Then I met Cynthia, and things went well, so well that eventually she moved in with me. When she took baths, I suddenly saw what the bathtub was supposed to look like. Wrapped in my towels afterwards, she made the towels seem beautiful. And when she came out in her robe to join me on the back terrace, I suddenly understood why Ron had installed the swing out there.

But the flying squirrels ruined that little routine. We were sitting there one late afternoon, sipping coffee, watching the creek turn from blue to silver and waiting for the heron to swoop past at dusk, when one of those blasted rodents scurried out from the eaves, leapt out just over Cynthia’s head, spread its weird flappy arms, and sailed down to a distant tree. Then another did the same thing, and then another, and then a whole pack of them. Paratroopers is what they were; it was like some low-budget adaptation of the monkey scene from the Wizard of Oz. They did this every day, but this was the first time Cynthia had seen them. She whacked at her hair, scrambled off the swing, and ran inside screaming.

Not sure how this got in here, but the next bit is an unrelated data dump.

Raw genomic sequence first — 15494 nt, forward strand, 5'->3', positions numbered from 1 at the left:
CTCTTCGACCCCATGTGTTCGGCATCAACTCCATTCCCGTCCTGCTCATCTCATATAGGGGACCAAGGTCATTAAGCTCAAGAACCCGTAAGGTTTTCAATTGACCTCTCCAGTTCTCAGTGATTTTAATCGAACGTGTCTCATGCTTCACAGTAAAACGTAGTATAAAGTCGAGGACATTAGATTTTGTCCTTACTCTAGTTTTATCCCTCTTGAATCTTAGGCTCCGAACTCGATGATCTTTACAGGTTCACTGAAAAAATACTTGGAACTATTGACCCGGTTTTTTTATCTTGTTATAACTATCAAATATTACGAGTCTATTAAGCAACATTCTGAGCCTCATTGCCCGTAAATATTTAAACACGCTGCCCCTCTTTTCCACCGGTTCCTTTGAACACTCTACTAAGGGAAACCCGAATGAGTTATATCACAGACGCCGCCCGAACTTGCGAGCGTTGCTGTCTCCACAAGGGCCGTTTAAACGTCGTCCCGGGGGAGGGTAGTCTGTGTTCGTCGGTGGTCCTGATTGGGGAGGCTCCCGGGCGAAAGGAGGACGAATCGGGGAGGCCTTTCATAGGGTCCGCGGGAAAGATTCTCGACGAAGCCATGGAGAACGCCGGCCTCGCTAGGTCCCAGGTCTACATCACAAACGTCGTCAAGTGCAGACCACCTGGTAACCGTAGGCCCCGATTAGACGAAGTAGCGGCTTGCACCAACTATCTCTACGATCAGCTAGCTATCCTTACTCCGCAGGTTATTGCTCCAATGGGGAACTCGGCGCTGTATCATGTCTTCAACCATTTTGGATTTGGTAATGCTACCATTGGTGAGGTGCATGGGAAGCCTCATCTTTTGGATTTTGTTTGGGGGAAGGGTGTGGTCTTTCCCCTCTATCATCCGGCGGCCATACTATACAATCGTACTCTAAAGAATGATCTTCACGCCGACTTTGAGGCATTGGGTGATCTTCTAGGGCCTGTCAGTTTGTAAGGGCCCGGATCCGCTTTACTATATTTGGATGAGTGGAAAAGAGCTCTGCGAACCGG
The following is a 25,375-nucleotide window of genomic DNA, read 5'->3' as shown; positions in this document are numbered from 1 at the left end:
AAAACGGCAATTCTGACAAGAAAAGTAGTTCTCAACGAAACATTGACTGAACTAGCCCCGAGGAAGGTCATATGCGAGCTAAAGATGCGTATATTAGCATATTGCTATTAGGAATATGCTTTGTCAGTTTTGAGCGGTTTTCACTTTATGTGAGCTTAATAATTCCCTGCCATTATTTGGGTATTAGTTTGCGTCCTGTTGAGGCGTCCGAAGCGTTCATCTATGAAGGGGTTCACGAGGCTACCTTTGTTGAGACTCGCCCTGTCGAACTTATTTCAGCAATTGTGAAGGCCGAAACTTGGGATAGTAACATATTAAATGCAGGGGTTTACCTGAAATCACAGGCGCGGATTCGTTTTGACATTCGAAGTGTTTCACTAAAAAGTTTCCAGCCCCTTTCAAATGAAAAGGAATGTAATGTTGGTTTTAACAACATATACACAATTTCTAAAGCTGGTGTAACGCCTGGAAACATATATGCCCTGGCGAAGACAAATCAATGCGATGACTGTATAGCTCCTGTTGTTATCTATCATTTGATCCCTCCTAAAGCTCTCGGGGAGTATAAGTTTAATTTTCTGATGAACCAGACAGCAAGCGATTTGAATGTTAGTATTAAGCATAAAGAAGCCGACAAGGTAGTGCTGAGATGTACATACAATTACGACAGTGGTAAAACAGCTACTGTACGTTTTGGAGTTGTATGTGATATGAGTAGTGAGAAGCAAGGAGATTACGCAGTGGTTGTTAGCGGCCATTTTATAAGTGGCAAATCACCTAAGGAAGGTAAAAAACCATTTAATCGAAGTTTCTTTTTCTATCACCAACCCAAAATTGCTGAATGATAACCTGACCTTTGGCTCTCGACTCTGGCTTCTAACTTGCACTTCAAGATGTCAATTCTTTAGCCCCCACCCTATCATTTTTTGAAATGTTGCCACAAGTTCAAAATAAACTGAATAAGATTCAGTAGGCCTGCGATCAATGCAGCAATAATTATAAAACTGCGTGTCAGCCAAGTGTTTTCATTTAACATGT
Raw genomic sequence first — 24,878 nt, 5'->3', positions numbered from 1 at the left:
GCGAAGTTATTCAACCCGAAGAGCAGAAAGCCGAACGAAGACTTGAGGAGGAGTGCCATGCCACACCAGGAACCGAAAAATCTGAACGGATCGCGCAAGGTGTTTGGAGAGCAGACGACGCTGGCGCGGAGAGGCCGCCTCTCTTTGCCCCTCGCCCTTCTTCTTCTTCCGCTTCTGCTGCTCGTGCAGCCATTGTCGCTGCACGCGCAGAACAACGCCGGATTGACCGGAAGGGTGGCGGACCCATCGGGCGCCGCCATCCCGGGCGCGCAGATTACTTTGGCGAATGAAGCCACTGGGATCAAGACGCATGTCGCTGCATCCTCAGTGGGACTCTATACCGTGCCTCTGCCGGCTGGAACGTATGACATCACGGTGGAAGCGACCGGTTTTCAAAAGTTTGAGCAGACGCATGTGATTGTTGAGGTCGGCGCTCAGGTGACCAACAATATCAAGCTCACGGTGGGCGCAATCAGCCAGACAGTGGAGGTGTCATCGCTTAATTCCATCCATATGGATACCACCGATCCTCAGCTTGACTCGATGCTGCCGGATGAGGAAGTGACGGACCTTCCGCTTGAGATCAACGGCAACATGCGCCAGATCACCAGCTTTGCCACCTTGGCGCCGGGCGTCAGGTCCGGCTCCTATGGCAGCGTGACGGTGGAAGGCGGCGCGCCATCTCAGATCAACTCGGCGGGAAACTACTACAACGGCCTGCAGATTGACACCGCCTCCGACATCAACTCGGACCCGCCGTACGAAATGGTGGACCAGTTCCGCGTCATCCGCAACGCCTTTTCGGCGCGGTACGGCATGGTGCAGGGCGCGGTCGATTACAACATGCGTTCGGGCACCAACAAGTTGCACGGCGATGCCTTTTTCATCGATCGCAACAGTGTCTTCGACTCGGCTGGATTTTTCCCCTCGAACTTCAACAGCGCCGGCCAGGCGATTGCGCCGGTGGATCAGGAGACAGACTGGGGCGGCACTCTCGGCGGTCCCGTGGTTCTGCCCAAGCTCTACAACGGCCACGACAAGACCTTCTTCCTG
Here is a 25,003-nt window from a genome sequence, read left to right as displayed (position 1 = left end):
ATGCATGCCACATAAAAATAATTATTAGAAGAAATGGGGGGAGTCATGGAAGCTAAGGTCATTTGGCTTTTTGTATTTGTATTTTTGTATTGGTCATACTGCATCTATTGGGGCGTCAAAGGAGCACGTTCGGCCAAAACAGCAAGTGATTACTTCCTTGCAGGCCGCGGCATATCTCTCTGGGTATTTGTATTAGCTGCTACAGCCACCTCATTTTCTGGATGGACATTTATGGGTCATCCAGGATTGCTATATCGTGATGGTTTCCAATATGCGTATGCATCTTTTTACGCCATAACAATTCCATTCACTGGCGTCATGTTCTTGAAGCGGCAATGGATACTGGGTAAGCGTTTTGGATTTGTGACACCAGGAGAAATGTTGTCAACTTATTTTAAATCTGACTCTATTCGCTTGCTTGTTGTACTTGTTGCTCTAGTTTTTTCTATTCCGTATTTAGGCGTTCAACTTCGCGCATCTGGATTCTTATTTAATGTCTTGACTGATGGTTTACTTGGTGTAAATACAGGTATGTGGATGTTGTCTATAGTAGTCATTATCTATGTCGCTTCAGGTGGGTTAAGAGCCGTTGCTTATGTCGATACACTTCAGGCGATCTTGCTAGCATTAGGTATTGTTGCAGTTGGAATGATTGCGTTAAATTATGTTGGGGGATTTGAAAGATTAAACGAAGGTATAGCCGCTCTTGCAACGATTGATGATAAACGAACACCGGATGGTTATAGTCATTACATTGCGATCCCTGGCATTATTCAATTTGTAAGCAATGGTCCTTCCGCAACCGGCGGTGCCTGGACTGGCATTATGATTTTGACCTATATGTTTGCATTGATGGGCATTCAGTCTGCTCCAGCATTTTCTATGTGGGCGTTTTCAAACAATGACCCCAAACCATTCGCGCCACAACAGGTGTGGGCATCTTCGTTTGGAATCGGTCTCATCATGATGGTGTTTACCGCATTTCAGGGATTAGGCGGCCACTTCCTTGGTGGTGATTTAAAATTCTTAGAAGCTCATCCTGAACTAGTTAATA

The squirrels had never bothered me before—they were ugly-looking things, but when they spread their squirrel wings and glided down toward the creek, it looked pretty cool—but I did see her point. They probably shouldn’t have been living in the house. Come to think of it, when the kids were there, the squirrels kept Caitlin up at night, scurrying over the ceiling above her, and it should be noted that there were holes in the walls here and there, so there was always the possibility that one of those ugly critters would end up in the house. (And, of course, one did, when Cynthia was home alone one day. Not a good scene.)